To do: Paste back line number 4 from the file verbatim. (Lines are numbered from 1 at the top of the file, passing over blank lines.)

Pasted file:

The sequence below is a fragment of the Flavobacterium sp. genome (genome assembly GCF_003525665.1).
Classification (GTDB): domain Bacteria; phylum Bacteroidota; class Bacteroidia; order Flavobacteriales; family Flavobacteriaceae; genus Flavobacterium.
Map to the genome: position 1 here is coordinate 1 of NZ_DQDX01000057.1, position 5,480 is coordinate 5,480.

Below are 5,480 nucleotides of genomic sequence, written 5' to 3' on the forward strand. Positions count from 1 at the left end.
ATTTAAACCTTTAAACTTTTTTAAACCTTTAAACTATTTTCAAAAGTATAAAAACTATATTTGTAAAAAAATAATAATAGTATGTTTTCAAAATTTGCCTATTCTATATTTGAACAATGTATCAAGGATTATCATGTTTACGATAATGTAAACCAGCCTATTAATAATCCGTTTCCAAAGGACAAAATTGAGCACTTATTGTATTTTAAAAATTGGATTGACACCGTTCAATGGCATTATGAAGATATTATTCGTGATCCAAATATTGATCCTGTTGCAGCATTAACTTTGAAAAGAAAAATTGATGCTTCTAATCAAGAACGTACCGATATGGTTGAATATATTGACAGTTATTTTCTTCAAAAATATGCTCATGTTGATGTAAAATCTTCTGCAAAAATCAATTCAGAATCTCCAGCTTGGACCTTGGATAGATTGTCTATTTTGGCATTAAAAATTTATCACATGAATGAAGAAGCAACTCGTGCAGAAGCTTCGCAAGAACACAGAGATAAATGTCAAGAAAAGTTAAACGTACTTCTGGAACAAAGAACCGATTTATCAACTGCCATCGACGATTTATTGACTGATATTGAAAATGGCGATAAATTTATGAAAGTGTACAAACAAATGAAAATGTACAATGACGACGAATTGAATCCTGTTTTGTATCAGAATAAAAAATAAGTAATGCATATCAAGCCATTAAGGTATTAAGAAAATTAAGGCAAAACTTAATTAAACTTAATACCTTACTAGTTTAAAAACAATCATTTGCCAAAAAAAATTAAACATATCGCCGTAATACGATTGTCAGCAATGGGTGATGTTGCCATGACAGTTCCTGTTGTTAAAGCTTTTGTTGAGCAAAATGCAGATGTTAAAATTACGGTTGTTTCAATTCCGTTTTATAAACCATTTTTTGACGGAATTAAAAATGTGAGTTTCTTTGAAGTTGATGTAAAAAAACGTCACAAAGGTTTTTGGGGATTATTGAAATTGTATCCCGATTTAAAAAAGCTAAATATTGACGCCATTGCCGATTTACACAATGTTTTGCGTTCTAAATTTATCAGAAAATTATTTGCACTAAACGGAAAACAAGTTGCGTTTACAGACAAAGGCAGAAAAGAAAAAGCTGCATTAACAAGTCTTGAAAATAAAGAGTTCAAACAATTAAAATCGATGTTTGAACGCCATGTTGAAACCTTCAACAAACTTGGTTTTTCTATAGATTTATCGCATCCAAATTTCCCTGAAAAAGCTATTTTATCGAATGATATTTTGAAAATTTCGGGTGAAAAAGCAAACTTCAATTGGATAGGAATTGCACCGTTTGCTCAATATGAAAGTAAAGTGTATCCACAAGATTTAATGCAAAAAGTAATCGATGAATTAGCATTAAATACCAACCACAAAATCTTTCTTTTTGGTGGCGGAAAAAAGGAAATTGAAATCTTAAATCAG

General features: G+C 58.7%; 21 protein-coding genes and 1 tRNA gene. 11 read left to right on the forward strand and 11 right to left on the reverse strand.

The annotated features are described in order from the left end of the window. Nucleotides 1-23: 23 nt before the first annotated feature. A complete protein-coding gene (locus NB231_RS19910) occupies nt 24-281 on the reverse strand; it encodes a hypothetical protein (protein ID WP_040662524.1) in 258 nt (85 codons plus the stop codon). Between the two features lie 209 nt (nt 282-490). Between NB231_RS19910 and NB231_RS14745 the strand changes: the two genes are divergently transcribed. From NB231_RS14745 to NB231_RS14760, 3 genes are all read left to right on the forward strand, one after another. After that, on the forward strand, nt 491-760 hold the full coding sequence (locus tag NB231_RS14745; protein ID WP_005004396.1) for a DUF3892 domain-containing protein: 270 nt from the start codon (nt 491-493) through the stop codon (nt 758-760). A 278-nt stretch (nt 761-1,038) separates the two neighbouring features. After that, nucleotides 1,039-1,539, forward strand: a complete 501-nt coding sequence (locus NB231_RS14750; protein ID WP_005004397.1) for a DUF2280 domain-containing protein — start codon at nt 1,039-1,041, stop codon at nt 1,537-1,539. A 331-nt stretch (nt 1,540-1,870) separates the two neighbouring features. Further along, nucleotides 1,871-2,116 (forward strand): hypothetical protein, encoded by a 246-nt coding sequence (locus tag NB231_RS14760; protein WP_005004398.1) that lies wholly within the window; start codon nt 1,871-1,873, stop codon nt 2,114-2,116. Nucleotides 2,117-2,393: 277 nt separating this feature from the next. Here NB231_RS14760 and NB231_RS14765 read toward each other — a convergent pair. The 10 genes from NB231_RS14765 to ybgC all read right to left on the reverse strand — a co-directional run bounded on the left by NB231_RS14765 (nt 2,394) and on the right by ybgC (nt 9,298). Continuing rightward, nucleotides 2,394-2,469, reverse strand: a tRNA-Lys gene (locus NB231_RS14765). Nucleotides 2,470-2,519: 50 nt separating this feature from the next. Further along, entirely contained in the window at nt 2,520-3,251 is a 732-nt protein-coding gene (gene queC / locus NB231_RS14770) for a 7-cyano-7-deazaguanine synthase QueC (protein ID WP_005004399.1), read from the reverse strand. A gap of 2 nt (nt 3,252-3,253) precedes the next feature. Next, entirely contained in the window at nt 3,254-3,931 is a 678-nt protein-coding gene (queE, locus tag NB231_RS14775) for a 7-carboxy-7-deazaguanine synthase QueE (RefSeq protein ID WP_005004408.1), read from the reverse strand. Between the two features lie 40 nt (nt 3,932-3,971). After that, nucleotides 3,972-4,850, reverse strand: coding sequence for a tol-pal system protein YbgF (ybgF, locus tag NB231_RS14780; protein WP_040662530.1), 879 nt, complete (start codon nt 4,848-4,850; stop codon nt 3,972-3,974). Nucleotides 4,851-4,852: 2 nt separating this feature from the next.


Below are 5,480 nucleotides of genomic sequence, written 5' to 3' on the forward strand. Positions count from 1 at the left end.